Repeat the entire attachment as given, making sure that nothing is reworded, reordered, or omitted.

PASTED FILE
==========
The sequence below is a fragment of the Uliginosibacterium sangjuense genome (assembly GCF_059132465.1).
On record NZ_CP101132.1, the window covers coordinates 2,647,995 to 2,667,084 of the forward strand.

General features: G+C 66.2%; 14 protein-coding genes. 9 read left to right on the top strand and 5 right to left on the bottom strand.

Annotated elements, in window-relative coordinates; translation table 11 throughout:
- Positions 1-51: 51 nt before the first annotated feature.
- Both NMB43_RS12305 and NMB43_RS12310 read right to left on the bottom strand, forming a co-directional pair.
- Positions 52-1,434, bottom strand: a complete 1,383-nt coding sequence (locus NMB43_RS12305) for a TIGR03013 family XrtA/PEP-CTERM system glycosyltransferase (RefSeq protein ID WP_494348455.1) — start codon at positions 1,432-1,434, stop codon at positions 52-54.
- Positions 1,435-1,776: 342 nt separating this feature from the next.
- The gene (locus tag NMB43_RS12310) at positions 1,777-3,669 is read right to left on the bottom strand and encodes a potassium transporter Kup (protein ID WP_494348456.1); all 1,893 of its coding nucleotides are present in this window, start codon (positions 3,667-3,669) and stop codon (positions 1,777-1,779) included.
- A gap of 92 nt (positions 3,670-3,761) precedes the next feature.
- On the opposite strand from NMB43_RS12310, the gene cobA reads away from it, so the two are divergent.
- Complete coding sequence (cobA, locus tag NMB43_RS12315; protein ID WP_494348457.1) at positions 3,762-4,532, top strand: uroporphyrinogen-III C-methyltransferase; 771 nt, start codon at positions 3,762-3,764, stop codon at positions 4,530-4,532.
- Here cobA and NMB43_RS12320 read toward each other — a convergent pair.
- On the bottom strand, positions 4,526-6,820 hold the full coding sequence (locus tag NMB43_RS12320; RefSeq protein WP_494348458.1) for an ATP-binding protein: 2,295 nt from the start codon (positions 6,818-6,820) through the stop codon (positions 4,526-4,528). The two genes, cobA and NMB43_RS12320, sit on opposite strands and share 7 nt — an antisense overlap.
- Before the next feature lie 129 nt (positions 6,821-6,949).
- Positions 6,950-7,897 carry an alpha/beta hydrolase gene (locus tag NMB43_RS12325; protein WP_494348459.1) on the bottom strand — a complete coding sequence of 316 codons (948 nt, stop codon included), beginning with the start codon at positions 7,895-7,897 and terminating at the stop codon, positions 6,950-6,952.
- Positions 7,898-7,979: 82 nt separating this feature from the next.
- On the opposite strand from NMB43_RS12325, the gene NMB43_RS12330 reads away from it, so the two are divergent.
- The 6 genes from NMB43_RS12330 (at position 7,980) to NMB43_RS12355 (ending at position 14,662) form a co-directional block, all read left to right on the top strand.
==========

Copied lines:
The sequence below is a fragment of the Uliginosibacterium sangjuense genome (assembly GCF_059132465.1).
On record NZ_CP101132.1, the window covers coordinates 2,647,995 to 2,667,084 of the forward strand.

General features: G+C 66.2%; 14 protein-coding genes. 9 read left to right on the top strand and 5 right to left on the bottom strand.

Annotated elements, in window-relative coordinates; translation table 11 throughout:
- Positions 1-51: 51 nt before the first annotated feature.
- Both NMB43_RS12305 and NMB43_RS12310 read right to left on the bottom strand, forming a co-directional pair.
- Positions 52-1,434, bottom strand: a complete 1,383-nt coding sequence (locus NMB43_RS12305) for a TIGR03013 family XrtA/PEP-CTERM system glycosyltransferase (RefSeq protein ID WP_494348455.1) — start codon at positions 1,432-1,434, stop codon at positions 52-54.
- Positions 1,435-1,776: 342 nt separating this feature from the next.
- The gene (locus tag NMB43_RS12310) at positions 1,777-3,669 is read right to left on the bottom strand and encodes a potassium transporter Kup (protein ID WP_494348456.1); all 1,893 of its coding nucleotides are present in this window, start codon (positions 3,667-3,669) and stop codon (positions 1,777-1,779) included.
- A gap of 92 nt (positions 3,670-3,761) precedes the next feature.
- On the opposite strand from NMB43_RS12310, the gene cobA reads away from it, so the two are divergent.
- Complete coding sequence (cobA, locus tag NMB43_RS12315; protein ID WP_494348457.1) at positions 3,762-4,532, top strand: uroporphyrinogen-III C-methyltransferase; 771 nt, start codon at positions 3,762-3,764, stop codon at positions 4,530-4,532.
- Here cobA and NMB43_RS12320 read toward each other — a convergent pair.
- On the bottom strand, positions 4,526-6,820 hold the full coding sequence (locus tag NMB43_RS12320; RefSeq protein WP_494348458.1) for an ATP-binding protein: 2,295 nt from the start codon (positions 6,818-6,820) through the stop codon (positions 4,526-4,528). The two genes, cobA and NMB43_RS12320, sit on opposite strands and share 7 nt — an antisense overlap.
- Before the next feature lie 129 nt (positions 6,821-6,949).
- Positions 6,950-7,897 carry an alpha/beta hydrolase gene (locus tag NMB43_RS12325; protein WP_494348459.1) on the bottom strand — a complete coding sequence of 316 codons (948 nt, stop codon included), beginning with the start codon at positions 7,895-7,897 and terminating at the stop codon, positions 6,950-6,952.
- Positions 7,898-7,979: 82 nt separating this feature from the next.
- On the opposite strand from NMB43_RS12325, the gene NMB43_RS12330 reads away from it, so the two are divergent.
- The 6 genes from NMB43_RS12330 (at position 7,980) to NMB43_RS12355 (ending at position 14,662) form a co-directional block, all read left to right on the top strand.